Scott Stewart was one of the best relievers in the National League in 2002 and one of the few strong pickups made by former GM Jim Beattie in his tenure with the Expos. With concerns over his surgically-operated elbow, Stewart might also be expendable if the team feels he won't return to '02 form.

Michael Barrett was the team's No. 1 draft choice in 1995. But after multiple position switches and a promising rookie season, he hasn't turned into the hitter the Expos hoped he'd become. Barrett's expressed interest in coming back next year, even at a lower price than the $2.5 million or more he might earn in arbitration.

Subtract Hernandez, Macias, Eischen, Biddle, and Stewart and lop $1 million off Barrett's projected salary, and you recoup $10.3 million, for a total payroll of $32.85 million. That leaves about $12 million to spend on filling three empty roster slots and improving other positions.

Time for a free agent spending spree, right? It would be, but for one problem: For all the noise Minaya's made about making moves to upgrade the team, good players simply don't want to play for the Expos. Never have.

With the Expos in the thick of a pennant race last season, Minaya reached a deal with Texas to acquire Juan Gonzalez. With Gonzalez a couple months from agency, Minaya figured the chance to bolt a last-place club for a contender, mixed with the chance to play in front of friends and family in his native Puerto Rico would surely convince the mercurial slugger to drop his no-trade clause and come aboard. No dice, said Gonzalez.

For years, players have seen Montreal's high tax rate, a perceived language barrier and a general feeling of being lost in a foreign country and looked past the city's natural and architectural beauty, vibrant nightlife and celebrity-friendly laissez-faire attitude. Memories of former pitcher Bryn Smith's wife and her complaints over the scarcity of Doritos at the local grocery store linger.

Given what Expos players face on a day-to-day basis, though, it's hard to blame any player for shying away. The team remains in constant limbo, with relocation and contraction ever-present threats. The travel schedule will be tough for the second straight year. Though they're planning new turf for Olympic Stadium in 2004, the last effort to replace the majors' worst playing surface only compounded the problem. With their best player now gone, it'll be hard for Minaya to pitch the Expos as a contender to boot.

Looking beyond recent history, Minaya's odds start to look astronomical. The Expos have signed free agents here and there over the years. They've even jump-started the careers of scrap heap finds like Pascual Perez. They've signed players like Pete Rose near the end of their careers to grab a few headlines, knowing the on-field impact would be slim to none. They've occasionally retained some of their better players, including Dennis Martinez and the collusion-driven re-signing of Tim Raines.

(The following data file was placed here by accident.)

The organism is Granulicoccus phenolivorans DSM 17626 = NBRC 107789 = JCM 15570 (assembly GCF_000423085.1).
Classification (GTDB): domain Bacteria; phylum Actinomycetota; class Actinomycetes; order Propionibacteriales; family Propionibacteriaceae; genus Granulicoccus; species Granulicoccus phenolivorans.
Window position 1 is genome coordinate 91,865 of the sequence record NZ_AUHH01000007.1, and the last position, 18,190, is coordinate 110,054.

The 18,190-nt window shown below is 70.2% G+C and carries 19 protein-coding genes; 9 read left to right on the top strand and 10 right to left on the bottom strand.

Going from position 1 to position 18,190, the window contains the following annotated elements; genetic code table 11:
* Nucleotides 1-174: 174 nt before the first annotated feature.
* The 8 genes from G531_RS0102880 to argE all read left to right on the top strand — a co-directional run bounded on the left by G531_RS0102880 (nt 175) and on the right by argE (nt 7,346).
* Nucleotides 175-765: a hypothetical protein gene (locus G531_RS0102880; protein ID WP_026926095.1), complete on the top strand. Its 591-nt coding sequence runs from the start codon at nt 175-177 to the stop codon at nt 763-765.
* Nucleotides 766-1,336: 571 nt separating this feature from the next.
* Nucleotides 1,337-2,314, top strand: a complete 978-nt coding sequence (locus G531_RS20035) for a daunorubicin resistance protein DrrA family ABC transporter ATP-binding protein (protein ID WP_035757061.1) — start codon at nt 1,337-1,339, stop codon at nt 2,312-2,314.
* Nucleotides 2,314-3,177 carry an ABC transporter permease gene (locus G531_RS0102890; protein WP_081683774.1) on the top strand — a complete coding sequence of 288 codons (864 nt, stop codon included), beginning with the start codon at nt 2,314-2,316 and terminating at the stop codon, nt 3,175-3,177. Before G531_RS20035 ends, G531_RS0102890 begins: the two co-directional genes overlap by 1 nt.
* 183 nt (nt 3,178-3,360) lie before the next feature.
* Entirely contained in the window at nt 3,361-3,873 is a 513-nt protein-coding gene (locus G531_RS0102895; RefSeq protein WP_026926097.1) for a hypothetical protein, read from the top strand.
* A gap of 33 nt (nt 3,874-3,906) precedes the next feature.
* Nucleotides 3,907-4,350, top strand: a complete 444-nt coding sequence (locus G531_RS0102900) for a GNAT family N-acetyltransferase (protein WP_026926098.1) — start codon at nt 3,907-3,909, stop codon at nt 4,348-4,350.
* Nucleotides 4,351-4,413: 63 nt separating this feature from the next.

But the closest the team has come to a legitimate free agent signing from another team might have been the insane three-year, $9 million contract they handed Graeme Lloyd in 1999, apparently thinking the lefty reliever could hit cleanup and masquerade as Youppi! twice a week, too. The last time the Expos signed an impact free agent -- one comparable to the Jose Cruz Jr./Jose Guillen class that could upgrade the team, never mind the Kevin Millwood/Bartolo Colon/Miguel Tejada class -- was January 1979, when the club signed Elias Sosa away from Oakland. In other words, it'd be a shock if the Expos managed anything more than bottom-fishing, even with money to spend and starting jobs to offer.

That leaves the Expos with only one option for upgrading their thin bullpen: the trade route. Minaya has shown a willingness to work deals, whether by mortgaging what's left of the farm system for a playoff run (Cliff Lee, Grady Sizemore, and Brandon Phillips in a 2002 midseason trade with Cleveland for Colon) or by speculating on an unwanted commodity (Jim Brower and change for Livan Hernandez and Edwards Guzman, one of 2003's best deals).

But even by trade, Minaya's choices are limited. The Expos' farm system lacks impact prospects close to the majors. Players like Larry Broadway, Clint Everts and Michael Hinckley are years away from making a major league impact, assuming they even get that far.

Wilkerson
Wilkerson

If the Expos want to hang onto young, core players like Brad Wilkerson and the newly-acquired Nick Johnson, as well as post-2004 free agents Jose Vidro, Livan Hernandez and Orlando Cabrera, Minaya's only recourse might be to take fliers on contracts other teams might want to unload.

Look for Minaya to try and get creative as the winter meetings get started later this week in New Orleans. The most attractive targets may be talented players who underperformed last season. Richard Hidalgo? Maybe. Edgardo Alfonzo? Possible. Pat Burrell? Doesn't hurt to ask. With a (largely misguided) win-now approach and a giant hole in the lineup, the Expos could make plenty of noise in the Bayou.

Don't count on the Expos chasing players with no-trade clauses, though. Not unless they've got enough Doritos in tow to last a long time.

You can check out more work from the team of writers of the Baseball Prospectus at baseballprospectus.com. You can e-mail Jonah Keri at: jkeri@baseballprospectus.com.

Jonah Keri (@jonahkeri) is a staff writer for Grantland. His book, The Extra 2%: How Wall Street Strategies Took a Major League Baseball Team From Worst to First, is a national best seller. His new book Up, Up, and Away, on the history of the Montreal Expos, is now available for preorder.